According to my Facebook News Feed, we are facing an agricultural crisis: I have more than 20 friends whose FarmVille crops need fertilizer. However, since FarmVille’s debut last June, the popular Facebook application has done more than flood my feed with farm-related requests. It has enabled its creator, Zynga, to reportedly rake in more than $200 million in 2009. But how can such revenues be possible if social gaming is supposed to be free? The answer lies in the sale of virtual goods and the games’ use of compulsion loops.
In social games, users are encouraged to enhance their farms or strengthen their mafias through the purchase of virtual goods. These can include fanciful structures (Ferris wheels), seasonal items (mistletoe-shooters) or tools (tractors) that enrich gameplay. Such goods allow users to customize their profiles, advance more quickly in the game or “keep up” with other players. In short, virtual goods are a graphic extension of common user behaviors such as self-expression or competitiveness.
For users who are patient, some of these goods can be earned after long hours of play and hoarding in-game profits. However, most are only available in exchange for a large quantity of the game’s virtual currency, which the player can buy for real money. For instance, for $5 Zynga will provide a user with 7,500 Farm Coins. Now, if you think it unlikely anyone would pay for such intangibles, you’d be wrong: TechCrunch reports that Americans spent nearly $30 million on virtual goods in November and December of 2009. Again, why would so many players, who would never describe themselves as gamers, make such a purchase? It is because they have fallen into what is known as a compulsion loop.
Venture capitalist Tim Chang described how a compulsion loop works in an interview with GamesBeat in October 2009: “You get your users addicted. You start annoying them with how long it takes to get something done. That triggers impulse buys of [virtual] goods that will save them time.” Virtual goods and compulsion loops are not unique to social gaming on Facebook. For years, gamers have used similar systems to purchase cooler weapons or stronger armor in MMORPGs (massively multiplayer online role-playing games) such as World of Warcraft (WoW). But there’s a difference in scale; thanks to the wide reach of free-to-use social networks, Zynga’s FarmVille reached 11 million daily active users (DAUs) two months after its release, whereas it took WoW four years to reach that many subscribers. Zynga CEO Mark Pincus sees his games as ongoing services that users pay for in small increments: “Our story has been about finding games people could play forever and giving them a reason to do it.”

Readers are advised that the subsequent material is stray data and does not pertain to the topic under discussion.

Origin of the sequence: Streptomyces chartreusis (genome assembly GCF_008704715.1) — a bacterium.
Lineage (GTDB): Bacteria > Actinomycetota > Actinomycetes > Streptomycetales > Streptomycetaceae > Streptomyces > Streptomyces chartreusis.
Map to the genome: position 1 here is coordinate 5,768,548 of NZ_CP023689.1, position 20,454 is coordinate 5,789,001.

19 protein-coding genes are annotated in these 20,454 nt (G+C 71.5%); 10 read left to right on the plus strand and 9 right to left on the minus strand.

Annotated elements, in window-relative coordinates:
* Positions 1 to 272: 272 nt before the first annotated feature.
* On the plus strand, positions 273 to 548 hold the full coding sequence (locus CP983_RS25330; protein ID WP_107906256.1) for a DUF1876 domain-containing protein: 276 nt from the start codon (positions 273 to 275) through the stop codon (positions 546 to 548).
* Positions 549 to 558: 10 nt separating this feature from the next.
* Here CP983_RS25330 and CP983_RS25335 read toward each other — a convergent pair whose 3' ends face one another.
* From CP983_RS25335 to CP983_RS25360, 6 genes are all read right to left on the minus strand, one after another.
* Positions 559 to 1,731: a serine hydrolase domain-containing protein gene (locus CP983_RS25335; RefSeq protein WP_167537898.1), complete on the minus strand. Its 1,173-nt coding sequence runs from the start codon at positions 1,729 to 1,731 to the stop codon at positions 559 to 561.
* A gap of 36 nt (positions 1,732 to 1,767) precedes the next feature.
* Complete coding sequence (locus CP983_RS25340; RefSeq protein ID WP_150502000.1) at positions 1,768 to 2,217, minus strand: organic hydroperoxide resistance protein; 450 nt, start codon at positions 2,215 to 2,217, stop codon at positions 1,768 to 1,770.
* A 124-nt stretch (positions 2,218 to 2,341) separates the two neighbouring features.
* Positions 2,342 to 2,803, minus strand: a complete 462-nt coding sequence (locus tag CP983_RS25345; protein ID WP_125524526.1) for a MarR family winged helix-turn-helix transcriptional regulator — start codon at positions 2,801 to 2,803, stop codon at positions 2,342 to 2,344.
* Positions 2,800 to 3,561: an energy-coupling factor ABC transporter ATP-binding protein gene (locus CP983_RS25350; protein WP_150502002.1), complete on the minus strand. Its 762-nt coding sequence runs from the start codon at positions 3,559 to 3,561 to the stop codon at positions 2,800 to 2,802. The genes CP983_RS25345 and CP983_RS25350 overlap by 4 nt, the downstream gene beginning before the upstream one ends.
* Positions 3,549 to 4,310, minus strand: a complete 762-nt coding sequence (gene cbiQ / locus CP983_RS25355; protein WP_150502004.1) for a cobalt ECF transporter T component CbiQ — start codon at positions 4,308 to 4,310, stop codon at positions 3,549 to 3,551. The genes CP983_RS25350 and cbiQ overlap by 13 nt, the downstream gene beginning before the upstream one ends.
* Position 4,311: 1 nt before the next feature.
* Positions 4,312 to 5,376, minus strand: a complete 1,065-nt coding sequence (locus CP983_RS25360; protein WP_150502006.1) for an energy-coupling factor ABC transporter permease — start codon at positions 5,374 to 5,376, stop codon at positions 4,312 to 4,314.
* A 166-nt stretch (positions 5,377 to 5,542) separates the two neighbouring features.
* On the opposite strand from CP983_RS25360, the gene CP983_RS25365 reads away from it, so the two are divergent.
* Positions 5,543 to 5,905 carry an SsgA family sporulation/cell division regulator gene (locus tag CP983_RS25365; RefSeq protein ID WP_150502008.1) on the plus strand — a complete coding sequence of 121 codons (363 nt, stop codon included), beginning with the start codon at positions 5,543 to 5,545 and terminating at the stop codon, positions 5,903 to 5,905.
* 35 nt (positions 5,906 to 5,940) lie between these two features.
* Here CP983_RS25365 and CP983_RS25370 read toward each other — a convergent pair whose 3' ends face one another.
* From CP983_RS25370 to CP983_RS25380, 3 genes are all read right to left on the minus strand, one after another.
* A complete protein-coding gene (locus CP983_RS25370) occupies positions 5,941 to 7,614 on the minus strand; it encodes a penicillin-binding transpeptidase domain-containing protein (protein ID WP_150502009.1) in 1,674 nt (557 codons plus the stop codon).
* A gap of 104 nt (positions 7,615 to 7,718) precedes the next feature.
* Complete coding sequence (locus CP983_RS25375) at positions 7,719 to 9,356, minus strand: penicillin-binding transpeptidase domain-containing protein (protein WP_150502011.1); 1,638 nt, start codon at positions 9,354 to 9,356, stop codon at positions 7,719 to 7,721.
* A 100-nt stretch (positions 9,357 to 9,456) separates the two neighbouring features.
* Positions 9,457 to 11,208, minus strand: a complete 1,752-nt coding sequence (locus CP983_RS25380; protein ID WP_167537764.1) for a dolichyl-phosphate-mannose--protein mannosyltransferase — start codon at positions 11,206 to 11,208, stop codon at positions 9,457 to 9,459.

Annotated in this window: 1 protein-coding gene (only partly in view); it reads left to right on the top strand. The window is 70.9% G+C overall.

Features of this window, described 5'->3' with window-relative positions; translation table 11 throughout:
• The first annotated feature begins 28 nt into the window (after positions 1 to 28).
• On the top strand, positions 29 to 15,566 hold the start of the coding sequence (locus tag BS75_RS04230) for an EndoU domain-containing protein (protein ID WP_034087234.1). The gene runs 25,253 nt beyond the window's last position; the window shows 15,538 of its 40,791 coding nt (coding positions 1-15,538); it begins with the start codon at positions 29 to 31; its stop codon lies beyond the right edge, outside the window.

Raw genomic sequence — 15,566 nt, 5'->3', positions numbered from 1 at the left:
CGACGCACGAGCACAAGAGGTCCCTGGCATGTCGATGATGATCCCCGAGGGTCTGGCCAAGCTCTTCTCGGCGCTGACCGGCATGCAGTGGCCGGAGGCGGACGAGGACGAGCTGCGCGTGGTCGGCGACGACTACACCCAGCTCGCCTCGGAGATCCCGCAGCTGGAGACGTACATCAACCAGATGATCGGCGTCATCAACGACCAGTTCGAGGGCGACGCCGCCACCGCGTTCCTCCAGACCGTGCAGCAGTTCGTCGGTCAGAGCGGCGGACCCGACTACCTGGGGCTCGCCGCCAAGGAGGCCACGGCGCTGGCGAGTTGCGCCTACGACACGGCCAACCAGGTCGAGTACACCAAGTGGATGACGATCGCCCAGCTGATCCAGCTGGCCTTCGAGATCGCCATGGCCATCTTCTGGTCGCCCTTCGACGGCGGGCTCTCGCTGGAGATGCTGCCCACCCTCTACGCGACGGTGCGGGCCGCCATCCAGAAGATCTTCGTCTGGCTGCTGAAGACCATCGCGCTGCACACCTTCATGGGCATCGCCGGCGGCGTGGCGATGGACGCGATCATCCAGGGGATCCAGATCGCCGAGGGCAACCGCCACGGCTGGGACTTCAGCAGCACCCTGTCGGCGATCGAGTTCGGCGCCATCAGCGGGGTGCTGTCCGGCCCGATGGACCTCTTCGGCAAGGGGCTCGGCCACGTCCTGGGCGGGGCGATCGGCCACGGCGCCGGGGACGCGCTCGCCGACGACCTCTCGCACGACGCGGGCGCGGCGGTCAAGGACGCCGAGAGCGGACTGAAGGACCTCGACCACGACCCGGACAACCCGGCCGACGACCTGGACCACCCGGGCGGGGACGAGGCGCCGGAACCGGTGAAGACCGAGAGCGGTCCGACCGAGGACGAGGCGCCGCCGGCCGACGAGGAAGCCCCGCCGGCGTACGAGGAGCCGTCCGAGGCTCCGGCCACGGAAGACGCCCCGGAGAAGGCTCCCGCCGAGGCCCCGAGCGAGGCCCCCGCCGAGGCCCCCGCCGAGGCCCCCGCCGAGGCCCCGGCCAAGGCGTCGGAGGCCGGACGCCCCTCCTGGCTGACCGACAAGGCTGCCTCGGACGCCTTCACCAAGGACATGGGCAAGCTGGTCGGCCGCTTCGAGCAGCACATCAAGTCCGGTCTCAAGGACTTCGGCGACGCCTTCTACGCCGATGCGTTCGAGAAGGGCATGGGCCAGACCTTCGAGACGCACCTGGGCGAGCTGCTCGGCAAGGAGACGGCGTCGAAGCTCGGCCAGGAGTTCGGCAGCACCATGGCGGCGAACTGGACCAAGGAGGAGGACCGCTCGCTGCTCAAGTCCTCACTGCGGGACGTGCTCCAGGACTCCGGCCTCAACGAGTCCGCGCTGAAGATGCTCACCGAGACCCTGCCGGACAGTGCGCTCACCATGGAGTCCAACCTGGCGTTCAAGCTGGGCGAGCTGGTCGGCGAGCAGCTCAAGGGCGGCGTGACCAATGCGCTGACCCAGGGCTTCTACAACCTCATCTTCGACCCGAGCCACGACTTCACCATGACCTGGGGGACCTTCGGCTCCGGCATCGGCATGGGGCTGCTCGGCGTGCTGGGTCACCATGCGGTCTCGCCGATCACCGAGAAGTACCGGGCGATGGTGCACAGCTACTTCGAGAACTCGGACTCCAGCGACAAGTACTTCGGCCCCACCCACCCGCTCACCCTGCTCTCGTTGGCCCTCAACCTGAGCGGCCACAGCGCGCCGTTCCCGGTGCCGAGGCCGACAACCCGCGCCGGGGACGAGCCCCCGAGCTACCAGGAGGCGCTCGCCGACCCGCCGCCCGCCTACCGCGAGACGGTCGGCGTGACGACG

Zynga is cashing in on what Chang describes as the k factor, or the “inherent virality of the application,” that makes all the micropayments add up to millions of dollars in company revenues. As of this writing, Zynga has reportedly over 66 million daily active users (DAUs), and although it is difficult to determine how many of those users are purchasers, consider this: If 1% of Zynga’s DAUs spent $5 each, the total amount would be $3,300,000. Now, whether such profits are truly sustainable remains to be seen. However, with other game companies such as Electronics Arts (developers of The Sims and Rock Band) investing in social gaming, the virtual goods market is likely to stay open for business.
Megan Jeffrey is a graduate student in the MCDM program at the University of Washington. She has a bachelor’s degree in journalism and public relations from Cal Poly University, San Luis Obispo. She has worked as an account assistant for Verdin Marketing Ink, a community manager for Serra Media and as a HubPages.com columnist. Megan is currently the social media strategist for the UW School of Drama.